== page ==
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Old November 14 2012, 03:46 AM   #64
Rear Admiral
Re: UT: Refugee Crisis/Dark Territory-"Stealing Fire"

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Shuttlecraft Oyekan

As a reflex, Ensign Kittles threw a hand over her eyes. The bright flash dissipated by the tint on the forward shuttlecraft window, but it still left spots in Karen’s eyes. She tried to blink them away rapidly as she brought the tiny vessel’s shields up.

Oyekan had come out of warp to the unexpected sight of a Romulan Bird-of-Prey, an old one that had been around in her grandmother’s day and a low slung, lethal vessel moving in on it. And then, seconds later, space had become ablaze, and now only the menacing ship remained.

Sensors detected that the ship had locked weapons on her. Kittles knew in her gut that hailing them would be a waste of time, and she also was certain that this ship was responsible for murdering her colleagues.

Part of her wanted to run, but she knew her colleagues deserved more than that. Ronald deserved more than that. Karen set her jaw and poured all power into her engines. Biting her lip, pushing down her fear, the ensign engaged warp drive. She would get them, before they got her.
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The Burning Claw
Command Deck

Deoch nearly jumped out of his seat. He was dumbfounded. “Wha-what is that madman doing?” He hadn’t even had a second to savor the destruction of the Romulan warship before more prey showed up. But this time, the Venturi didn’t know which would be prey or predator.

“It looks like they intend to ram us,” Nadeen calmly replied, a hint of admiration in her voice.

“Evasive maneuvers!” He hissed, restraining himself from bounding out of his seat to the helm. He blinked furiously as he watched the smaller craft getting larger in the main viewer. Gasps and hisses filled the suddenly claustrophobic room.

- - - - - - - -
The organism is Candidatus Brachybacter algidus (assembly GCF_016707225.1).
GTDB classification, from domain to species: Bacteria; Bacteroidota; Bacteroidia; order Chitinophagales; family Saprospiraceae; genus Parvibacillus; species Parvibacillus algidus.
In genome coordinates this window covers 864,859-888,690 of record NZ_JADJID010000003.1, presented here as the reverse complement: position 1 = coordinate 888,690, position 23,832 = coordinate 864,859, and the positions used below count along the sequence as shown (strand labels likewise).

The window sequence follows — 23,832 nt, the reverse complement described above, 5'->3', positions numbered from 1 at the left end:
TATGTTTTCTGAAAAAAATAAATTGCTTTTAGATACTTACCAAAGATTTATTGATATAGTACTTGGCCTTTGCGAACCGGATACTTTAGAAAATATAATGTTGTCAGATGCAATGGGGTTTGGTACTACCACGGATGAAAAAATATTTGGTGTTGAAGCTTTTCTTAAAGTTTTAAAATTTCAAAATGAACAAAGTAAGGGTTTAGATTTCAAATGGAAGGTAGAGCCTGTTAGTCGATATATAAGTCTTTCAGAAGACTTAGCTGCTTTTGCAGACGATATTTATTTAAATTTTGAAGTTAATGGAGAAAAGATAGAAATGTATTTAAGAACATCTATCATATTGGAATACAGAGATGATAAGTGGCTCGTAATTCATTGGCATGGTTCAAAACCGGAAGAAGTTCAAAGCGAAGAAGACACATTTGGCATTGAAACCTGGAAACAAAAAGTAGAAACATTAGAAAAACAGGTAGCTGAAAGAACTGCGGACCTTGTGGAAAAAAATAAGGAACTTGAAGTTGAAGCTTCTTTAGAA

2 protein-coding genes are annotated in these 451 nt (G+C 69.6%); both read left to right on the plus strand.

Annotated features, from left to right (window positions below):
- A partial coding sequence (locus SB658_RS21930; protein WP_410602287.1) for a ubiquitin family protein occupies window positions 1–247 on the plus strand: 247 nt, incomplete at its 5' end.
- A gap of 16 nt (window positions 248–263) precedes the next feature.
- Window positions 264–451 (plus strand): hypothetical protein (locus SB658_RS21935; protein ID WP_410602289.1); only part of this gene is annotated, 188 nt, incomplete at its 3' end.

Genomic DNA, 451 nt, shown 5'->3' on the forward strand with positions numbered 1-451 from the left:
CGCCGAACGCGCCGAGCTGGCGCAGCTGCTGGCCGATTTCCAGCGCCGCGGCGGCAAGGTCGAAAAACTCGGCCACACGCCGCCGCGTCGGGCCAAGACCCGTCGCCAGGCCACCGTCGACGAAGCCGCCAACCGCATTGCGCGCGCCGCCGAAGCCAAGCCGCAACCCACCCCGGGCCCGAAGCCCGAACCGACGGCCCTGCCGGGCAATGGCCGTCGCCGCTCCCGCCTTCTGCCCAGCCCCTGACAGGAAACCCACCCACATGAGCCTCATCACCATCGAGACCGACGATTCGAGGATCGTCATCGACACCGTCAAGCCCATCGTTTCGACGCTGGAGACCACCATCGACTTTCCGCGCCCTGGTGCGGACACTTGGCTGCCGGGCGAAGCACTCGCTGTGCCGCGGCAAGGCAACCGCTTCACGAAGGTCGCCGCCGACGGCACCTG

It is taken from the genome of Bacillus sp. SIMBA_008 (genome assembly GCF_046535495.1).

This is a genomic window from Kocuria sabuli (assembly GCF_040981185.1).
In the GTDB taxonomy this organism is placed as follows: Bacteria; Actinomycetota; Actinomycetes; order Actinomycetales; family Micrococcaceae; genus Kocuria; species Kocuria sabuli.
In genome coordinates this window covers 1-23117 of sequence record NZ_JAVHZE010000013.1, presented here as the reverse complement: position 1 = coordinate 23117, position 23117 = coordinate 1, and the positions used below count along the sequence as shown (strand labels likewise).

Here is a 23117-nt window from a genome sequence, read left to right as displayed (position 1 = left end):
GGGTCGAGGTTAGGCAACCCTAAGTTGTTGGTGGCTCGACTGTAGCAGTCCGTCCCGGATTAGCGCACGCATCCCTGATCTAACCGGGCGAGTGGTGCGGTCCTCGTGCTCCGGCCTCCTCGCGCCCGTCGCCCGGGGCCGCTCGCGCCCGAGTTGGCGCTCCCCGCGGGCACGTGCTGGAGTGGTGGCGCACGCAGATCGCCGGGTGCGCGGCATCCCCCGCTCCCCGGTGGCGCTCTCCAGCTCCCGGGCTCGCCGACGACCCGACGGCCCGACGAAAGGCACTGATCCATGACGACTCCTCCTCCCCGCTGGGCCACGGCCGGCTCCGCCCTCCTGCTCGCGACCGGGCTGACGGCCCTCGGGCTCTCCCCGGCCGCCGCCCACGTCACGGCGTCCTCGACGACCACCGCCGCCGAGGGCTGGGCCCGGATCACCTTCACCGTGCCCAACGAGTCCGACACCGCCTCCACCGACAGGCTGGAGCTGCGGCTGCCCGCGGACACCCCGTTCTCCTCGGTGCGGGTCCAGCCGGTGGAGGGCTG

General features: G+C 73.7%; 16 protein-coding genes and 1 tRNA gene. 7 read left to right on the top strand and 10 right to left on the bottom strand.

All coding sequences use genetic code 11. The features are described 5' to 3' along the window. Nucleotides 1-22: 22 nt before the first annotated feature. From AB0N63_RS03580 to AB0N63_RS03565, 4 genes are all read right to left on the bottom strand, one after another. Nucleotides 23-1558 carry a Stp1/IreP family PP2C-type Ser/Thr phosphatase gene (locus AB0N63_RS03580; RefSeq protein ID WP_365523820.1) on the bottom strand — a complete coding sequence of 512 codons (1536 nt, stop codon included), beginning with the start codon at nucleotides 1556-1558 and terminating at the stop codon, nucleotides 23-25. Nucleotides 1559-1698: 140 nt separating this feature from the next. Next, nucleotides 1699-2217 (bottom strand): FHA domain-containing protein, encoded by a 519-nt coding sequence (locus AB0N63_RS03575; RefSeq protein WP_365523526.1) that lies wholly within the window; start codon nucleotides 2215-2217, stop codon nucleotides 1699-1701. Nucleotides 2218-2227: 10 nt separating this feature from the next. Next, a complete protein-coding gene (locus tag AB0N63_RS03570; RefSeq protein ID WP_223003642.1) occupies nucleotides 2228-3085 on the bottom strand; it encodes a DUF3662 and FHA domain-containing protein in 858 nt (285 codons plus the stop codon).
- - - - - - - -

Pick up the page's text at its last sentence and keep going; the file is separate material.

“The shuttle’s impulse engines have just been activated,” Nadeen replied, still calm, “It’s at full impulse now.”

Deoch’s heart thudded in his chest as Krendt pounded furiously at his control panel. The ship creaked with the strain as he attempted to move out of the way. Burning Claw’s struts howled in protest, but the ship lifted just above the barreling shuttle.

The sigh of relief had just left his chest, on the way to his lips, when the ship shuddered so violently that it nearly pitched him from his seat. The bridge filled with a horrific screech that made him clamp his hands over his ears. He shivered, as if feeling the skin of his beloved ship being shorn off. Lights blinked maddeningly as the deck plates trembled and klaxons joined the cacophony. Aft consoles sparked with smoke and fire, prompting quick thinking personnel to grab fire extinguishers hanging from the walls. Within seconds the calamity was over.

“What happened?” He asked, choking on the thin film of acrid smoke now permeating the bridge, “Where’s that shuttle?” Deoch wiped tears from his eyes as he waited for a response. He was hoping that its foolhardy pilot hadn’t gotten himself killed because the captain dearly wanted to shred that space scow.

Gedrik looked up from the hood of his console, his eyes brimming with tears. He sniffled, before answering, “The shuttle…is gone.”

“Status,” Deoch barked, standing up. He wiped snot from his nose. “How bad did it hit us?”

“The initial reports are not good,” the first mate said after looking down again.

“How bad?” Deoch clenched his fists as he stomped over to his second’s station. He really had the need to throttle something, or someone right now. Sensing his mood, Gedrik took a step back before answering.

“We avoided a head-on collision but the shuttle accelerated before we could bypass it completely.”

“That much is obvious!” The captain shrugged his broad shoulders before sweeping an arm around the room. His temperature began to rise as he looked at the blackened, burned out terminals. It would cost a lot of credits to replace them, and he shuddered to think about additional repairs.